Sunday, July 31, 2011
July 26, 2011
Emily Arsenault's In Search of the Rose Notes is about memory, how the past impacts the present, how the mistakes and conceits of a bunch of kids and teenagers change their lives as adults, and of course about the mysterious disappearance and death of one of them, the eponymous Rose.
The story is told in the first person. It is narrated by the formerly troubled Nora, who grew up seemingly sane and left the insular Connecticut town once she went to college. Her rich, gifted, and somewhat creepy childhood friend, Charlotte, grew up to be a teacher in their high school. The story takes place both in the past- in 1990 when Nora and Charlotte were in 6th grade and Charlotte's baby sitter Rose disappeared, 5 years later when they are 16, around prom time, and in the present, when Rose's bones are found buried in a wicker basket.
Nora is likable; Arsenault does not depict her as an unreliable narrator but rather a flawed but reasonable person facing the secrets and miseries of the past. I found her easy to identify with: Troubled teenage years turning into a reasonably respectable adulthood; friends with Charlotte, who is more popular and gifted; observing all the mores of the stupid little town.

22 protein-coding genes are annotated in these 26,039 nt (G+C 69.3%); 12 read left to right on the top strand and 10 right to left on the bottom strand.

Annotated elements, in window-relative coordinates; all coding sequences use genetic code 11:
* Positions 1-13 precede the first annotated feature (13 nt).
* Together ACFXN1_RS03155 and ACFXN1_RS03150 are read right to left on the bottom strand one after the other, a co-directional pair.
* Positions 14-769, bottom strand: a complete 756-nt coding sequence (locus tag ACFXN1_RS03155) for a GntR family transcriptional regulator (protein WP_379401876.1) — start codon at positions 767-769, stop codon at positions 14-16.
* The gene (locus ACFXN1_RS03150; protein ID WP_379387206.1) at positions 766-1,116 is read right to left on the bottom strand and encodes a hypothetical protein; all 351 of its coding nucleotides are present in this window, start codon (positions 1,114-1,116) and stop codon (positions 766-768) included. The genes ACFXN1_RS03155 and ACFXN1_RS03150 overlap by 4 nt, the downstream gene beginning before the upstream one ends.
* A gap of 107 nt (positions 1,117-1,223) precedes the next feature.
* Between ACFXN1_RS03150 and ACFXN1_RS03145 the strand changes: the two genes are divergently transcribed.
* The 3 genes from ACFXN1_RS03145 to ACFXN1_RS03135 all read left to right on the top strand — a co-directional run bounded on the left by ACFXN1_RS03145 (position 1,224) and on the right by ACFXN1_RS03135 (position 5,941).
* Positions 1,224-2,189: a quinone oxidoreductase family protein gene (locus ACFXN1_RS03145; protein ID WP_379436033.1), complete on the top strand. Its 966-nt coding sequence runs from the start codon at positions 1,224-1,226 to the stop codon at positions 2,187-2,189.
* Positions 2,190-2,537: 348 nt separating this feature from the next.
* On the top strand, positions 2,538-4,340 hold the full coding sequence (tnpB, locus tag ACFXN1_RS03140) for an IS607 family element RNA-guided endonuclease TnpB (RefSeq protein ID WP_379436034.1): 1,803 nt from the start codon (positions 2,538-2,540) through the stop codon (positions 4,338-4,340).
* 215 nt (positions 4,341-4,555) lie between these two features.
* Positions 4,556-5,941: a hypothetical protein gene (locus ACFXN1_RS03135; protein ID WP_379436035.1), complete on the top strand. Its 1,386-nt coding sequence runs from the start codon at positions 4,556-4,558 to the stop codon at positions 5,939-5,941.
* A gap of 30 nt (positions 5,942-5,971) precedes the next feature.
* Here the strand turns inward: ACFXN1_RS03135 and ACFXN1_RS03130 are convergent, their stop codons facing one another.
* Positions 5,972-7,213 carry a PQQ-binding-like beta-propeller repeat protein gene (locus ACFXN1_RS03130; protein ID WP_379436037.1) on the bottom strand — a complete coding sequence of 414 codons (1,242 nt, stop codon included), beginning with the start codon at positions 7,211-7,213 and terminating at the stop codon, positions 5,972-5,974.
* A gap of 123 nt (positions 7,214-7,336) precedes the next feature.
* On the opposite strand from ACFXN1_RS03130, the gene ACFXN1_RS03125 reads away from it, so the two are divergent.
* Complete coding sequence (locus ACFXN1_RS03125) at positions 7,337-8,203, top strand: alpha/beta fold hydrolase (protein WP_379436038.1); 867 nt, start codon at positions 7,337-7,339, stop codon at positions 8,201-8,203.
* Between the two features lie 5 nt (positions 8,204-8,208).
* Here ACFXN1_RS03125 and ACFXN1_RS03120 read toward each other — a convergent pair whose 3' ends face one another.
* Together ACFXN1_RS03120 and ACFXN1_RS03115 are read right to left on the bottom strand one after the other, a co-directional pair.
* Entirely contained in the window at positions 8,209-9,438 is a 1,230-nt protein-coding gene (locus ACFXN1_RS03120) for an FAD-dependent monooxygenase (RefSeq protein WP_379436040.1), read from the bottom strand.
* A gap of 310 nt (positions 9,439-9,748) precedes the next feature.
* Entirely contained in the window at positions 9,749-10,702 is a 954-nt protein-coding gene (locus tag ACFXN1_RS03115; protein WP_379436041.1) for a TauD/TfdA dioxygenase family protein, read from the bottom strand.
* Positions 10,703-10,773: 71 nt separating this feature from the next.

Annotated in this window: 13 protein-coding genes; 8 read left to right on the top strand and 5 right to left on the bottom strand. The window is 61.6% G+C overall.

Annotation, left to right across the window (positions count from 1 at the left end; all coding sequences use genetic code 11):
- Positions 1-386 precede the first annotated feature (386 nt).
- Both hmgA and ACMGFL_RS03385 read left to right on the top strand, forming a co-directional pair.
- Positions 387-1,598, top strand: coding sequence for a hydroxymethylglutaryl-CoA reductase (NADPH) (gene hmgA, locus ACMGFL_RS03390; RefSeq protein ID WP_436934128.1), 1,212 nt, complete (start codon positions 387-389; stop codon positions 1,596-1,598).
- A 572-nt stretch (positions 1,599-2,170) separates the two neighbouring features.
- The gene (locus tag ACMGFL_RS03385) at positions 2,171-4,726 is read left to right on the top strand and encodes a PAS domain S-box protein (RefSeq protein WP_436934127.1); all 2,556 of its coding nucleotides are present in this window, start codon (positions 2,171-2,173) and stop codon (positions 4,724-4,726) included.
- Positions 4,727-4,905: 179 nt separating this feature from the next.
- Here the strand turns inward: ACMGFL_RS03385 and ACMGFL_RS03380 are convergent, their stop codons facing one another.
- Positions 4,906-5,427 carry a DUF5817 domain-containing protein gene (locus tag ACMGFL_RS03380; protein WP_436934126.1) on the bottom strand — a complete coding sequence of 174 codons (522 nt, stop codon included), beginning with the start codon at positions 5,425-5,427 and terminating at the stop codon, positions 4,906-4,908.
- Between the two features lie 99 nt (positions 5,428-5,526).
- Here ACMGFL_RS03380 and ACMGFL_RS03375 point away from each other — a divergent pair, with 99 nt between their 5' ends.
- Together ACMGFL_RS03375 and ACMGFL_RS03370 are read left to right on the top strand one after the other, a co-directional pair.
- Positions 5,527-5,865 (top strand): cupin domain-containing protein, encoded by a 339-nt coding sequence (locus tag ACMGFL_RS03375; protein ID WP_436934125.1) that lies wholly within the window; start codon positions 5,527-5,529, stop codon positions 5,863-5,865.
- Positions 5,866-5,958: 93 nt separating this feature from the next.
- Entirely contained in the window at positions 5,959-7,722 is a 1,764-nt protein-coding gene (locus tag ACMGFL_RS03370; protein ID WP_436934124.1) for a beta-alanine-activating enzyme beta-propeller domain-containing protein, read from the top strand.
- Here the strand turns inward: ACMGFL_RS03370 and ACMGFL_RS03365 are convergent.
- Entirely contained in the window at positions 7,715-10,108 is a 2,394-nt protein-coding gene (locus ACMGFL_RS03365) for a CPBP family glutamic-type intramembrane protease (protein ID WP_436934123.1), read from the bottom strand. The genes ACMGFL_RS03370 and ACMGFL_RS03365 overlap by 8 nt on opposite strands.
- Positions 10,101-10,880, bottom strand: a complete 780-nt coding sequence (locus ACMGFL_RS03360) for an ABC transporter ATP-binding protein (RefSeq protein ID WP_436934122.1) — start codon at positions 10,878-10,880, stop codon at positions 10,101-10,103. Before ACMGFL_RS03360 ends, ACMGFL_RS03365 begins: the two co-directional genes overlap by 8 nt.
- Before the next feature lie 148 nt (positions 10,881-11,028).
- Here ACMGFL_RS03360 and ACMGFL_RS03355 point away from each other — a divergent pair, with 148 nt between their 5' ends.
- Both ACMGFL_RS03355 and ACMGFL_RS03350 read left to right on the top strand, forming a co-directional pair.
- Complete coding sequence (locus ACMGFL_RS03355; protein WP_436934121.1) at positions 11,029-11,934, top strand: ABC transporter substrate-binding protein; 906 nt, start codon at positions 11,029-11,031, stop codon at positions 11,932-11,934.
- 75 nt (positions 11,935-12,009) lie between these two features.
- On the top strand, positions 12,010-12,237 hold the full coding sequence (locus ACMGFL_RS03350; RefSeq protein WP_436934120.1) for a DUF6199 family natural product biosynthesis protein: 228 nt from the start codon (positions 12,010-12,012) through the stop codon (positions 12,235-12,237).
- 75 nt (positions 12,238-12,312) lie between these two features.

The death of Rose, who is beautiful and a wise-cracker, is told in the first chapter with the discovery of her bones. The only mystery is "whodunnit". You are hoping for no "Lovely Bones" horror - and thankfully there is none of that. There are several people that might have done it and the story is well plotted. Nora does find out who after some fairly inept investigation. The voyage into the past is interesting. I really enjoyed the description of the Time-Life books on the occult and hidden knowledge. I think I remember reading those. Pretty amusing stuff I guess finding out the hidden truths behind the ordinary is part of of a lot of people's adolescence.
Rose Notes was well written and kept my attention even though I read some it in a car on my way back from Maine. Now I look forward to reading her first novel, The Broken Teaglass, about clues to a past crime in a new edition of a dictionary.